Keywords: meningitis, neisseria meningitidis, streptococcus pneumoniae, haemophilus influenzae, child care, nursery (PubMed Search)
Meningitis Prophylaxis in Children
While H1N1 and garden-variety influenza have been taking the spotlight lately, we can't forget about other disease processes. Meningitis is still a severe, life-threatening/altering process which occurs in various social groups (e.g. military cadets, college students).
However, with more of our parents working out of the home, child care is more often the norm, and as such, you may find yourself dealing with cases of children who have been in proximity to another child or caregiver diagnosed with meningitis. What do you do?
The causative agent will often dictate your choice of management.
Neisseria meningitidis - nursery/child care contacts should receive chemoprophylaxis and the Menactra vaccine (if they have not already received it) within 7 days of onset; casual school or work contacts do NOT require prophylaxis
Streptococcus pneumoniae - no chemoprophylaxis or vaccination required (unless series was not continued)
Haemophilus influenzae - if only one case reported, no intervention; if 2 or more cases within a 60-day period, Hib vaccination and chemoprophylaxis with rifampin for BOTH children and caregivers (especially if the center cares for young children who have not completed their Hib series)
Pediatrics in Review, July 2009: "Infections in Child-Care Facilities and Schools"
Keywords: congenital heart disease, cyanosis, neonate, prostaglandin (PubMed Search)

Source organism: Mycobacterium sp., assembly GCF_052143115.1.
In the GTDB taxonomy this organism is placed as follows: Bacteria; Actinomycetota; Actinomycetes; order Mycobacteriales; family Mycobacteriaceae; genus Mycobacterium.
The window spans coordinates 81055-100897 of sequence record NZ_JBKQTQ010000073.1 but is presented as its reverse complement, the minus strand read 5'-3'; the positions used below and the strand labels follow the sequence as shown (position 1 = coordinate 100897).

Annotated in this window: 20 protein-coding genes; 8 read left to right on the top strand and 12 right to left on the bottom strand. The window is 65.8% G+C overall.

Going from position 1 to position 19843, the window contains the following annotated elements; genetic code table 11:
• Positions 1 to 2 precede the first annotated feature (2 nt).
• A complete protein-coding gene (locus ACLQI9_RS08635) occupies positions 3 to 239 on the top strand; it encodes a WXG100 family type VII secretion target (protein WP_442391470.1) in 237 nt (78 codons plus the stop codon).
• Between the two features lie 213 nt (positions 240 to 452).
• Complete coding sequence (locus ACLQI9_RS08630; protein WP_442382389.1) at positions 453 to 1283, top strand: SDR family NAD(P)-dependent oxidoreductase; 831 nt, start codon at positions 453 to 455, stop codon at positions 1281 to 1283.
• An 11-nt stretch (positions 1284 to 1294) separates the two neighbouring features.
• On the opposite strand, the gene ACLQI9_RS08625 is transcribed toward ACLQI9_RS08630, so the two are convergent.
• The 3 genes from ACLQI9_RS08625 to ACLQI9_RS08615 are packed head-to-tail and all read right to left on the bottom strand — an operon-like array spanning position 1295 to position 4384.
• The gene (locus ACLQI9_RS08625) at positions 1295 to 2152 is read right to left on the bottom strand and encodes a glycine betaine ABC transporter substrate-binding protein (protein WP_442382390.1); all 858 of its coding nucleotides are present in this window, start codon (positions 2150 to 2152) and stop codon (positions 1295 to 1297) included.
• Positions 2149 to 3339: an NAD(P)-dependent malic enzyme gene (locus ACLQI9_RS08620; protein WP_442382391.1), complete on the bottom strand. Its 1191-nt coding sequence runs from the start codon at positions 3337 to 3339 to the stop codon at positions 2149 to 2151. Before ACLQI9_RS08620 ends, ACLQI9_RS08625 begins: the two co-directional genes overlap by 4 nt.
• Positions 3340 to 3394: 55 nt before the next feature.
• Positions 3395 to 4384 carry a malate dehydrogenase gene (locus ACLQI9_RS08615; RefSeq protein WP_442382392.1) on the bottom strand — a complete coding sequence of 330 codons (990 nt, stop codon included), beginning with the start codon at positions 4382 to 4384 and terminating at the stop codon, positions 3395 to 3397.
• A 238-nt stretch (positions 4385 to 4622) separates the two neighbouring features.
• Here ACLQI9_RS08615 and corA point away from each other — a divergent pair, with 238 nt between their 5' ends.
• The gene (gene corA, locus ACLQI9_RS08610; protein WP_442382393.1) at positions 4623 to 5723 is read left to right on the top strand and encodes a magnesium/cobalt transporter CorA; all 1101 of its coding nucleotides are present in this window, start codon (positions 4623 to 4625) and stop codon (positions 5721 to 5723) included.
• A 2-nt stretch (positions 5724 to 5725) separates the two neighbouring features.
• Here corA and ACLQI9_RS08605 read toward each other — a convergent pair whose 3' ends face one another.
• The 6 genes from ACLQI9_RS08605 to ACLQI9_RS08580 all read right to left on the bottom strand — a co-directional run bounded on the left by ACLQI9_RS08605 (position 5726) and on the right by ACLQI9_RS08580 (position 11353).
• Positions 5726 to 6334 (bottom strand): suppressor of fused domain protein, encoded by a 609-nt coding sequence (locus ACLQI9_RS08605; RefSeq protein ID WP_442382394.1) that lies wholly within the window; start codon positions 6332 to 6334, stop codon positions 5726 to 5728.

Ductal-Dependent Cardiac Lesions in the Neonate
Keywords: conjunctivitis, pinkeye, gonococcal ophthalmia neonatorum (PubMed Search)
Conjunctivitis in Children:
HOWEVER... remember to consider other common etiologies of a red eye in a child!
Keywords: pollutant, breastfeeding, environment, contaminants (PubMed Search)
While breastfeeding is still the preferred source of infant nutrition by the AAP, a little-known fact is that breastfeeding may expose the nursing infant to environmental pollutants to which they might not normally be exposed. If you have a mother that appears ill due to exposure to any of these agents, don't forget to have the infant examined as well for signs of intoxication.
American Academy of Pediatrics Committee on Environmental Health. Chapter 3. In: Etzel RA, ed. Pediatric Environmental Health, 2nd ed. Elk Grove Village, IL: American Academy of Pediatrics; 2003.
Keywords: infant, neonate, spasm (PubMed Search)
Infantile Spasms (West Syndrome):
Nelson's Essentials of Pediatrics, 5th Edition.
Keywords: Pertussis, Whooping Cough (PubMed Search)
Pertussis (Whooping Cough):
Nelson's Essentials of Pediatrics, 5th Edition